Hiding, or deleting parts and models has no effect on rendering, as far as I can tell. All bets are off, however, once you introduce transparency to the outermost "shell" of your model. Then the ray-tracing algorithm seems to work very hard. This explains, as near as I can tell, why putting any glass into a model slows rendering times radically. Supposedly, this is the nature of the Ray-tracing rendering method, in contrast to the PBR, or Physics Based Reality method used elsewhere for rendering surfaces for games and film-based animations.
Additionally, and of greater consequence to ray-tracing is the number of (surface) polygons that are exposed to the ray tracing algorithm. Here's where some real artificial intelligence would be useful: knowing when to reduce the quality of individual model parts, and thus number of polygons, based on part visibility, viewer distance, depth of field, screen resolution, environment complexity, and even atmospheric effects. As it is, you have to reduce the number of polygons in SW, by adjusting the "Quality" slider in the model properties. Once done, there is no zooming into your model for rendering details without noticing the reduced quality. Though effective, quality reduction in SW is a clunky method that requires added time and duplication of effort, making the process very inefficient.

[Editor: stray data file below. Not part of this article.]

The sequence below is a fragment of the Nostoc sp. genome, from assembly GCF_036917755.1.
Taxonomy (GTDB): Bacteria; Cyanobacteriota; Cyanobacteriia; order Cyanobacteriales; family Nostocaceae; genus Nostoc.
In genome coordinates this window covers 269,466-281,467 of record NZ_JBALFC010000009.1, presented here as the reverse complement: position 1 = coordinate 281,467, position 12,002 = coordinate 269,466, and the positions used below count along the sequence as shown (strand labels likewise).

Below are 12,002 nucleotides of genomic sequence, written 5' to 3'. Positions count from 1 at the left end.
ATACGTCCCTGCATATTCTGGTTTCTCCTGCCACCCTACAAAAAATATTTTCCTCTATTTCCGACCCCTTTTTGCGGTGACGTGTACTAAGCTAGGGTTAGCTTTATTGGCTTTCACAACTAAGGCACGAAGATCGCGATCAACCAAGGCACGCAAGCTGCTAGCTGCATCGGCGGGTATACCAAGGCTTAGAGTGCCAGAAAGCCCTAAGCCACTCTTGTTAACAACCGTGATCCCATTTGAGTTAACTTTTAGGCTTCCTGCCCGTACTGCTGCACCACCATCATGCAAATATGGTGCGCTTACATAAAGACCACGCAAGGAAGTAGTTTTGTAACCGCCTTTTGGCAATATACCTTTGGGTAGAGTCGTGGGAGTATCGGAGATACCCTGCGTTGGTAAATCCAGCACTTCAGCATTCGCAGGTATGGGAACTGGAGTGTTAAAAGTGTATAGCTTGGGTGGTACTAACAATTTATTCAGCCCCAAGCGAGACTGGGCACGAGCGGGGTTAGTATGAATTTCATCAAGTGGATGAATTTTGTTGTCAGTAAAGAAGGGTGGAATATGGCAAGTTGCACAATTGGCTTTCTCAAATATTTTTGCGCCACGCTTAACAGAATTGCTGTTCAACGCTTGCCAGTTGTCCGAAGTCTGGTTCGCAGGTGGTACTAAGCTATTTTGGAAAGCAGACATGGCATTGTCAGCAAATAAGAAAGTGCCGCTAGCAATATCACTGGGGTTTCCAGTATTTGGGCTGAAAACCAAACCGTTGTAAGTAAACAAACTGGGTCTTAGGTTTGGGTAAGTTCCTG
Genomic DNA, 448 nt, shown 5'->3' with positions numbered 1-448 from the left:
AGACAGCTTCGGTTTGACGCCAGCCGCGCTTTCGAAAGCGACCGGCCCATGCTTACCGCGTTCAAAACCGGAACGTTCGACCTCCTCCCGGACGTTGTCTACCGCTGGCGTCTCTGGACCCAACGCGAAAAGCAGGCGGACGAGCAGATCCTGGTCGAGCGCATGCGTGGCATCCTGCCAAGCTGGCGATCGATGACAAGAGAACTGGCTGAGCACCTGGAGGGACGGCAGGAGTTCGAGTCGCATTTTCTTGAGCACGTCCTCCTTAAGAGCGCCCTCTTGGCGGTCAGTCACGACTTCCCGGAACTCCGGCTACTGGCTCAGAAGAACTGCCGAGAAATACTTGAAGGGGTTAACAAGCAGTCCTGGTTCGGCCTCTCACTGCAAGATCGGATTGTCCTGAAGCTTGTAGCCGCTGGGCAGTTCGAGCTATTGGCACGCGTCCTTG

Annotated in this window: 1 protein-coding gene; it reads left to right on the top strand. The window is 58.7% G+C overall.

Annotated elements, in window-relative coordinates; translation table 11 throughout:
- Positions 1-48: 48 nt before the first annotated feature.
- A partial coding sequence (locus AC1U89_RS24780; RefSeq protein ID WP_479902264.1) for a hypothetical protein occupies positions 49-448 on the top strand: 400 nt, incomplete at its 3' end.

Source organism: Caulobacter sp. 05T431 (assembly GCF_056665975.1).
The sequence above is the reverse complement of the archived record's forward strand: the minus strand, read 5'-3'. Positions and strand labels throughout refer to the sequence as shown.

I'm very sure Rich's info on polygons and ray tracing is spot on, so no comment on that. I can tell you from my experience, when I delete parts, say inside an electrical enclosure on my industrial models, Visualize does render the the model faster. I often delete internal parts inside visualize, or suppress parts in SolidWorks so my polygon count is lower and my render times faster.
If you delete out some hidden internal parts in your model, you will see the polygon count go down at the bottom of the window in Visualize.
Hiding parts in Visualize has no effect on the polygon count so no effect on render times.
Mark Jackson wrote:
I can tell you from my experience, when I delete parts, say inside an electrical enclosure on my industrial models, Visualize does render the the model faster.
I thought it did too, but I wasn't sure that I wasn't imagining, or hoping, it actually did. However, I noticed a marked improved in model manipulation speed when internal models were removed. In other words, there was a lot less lag when rotating and zooming. How that behavior compares to rendering a static view is not clear to me.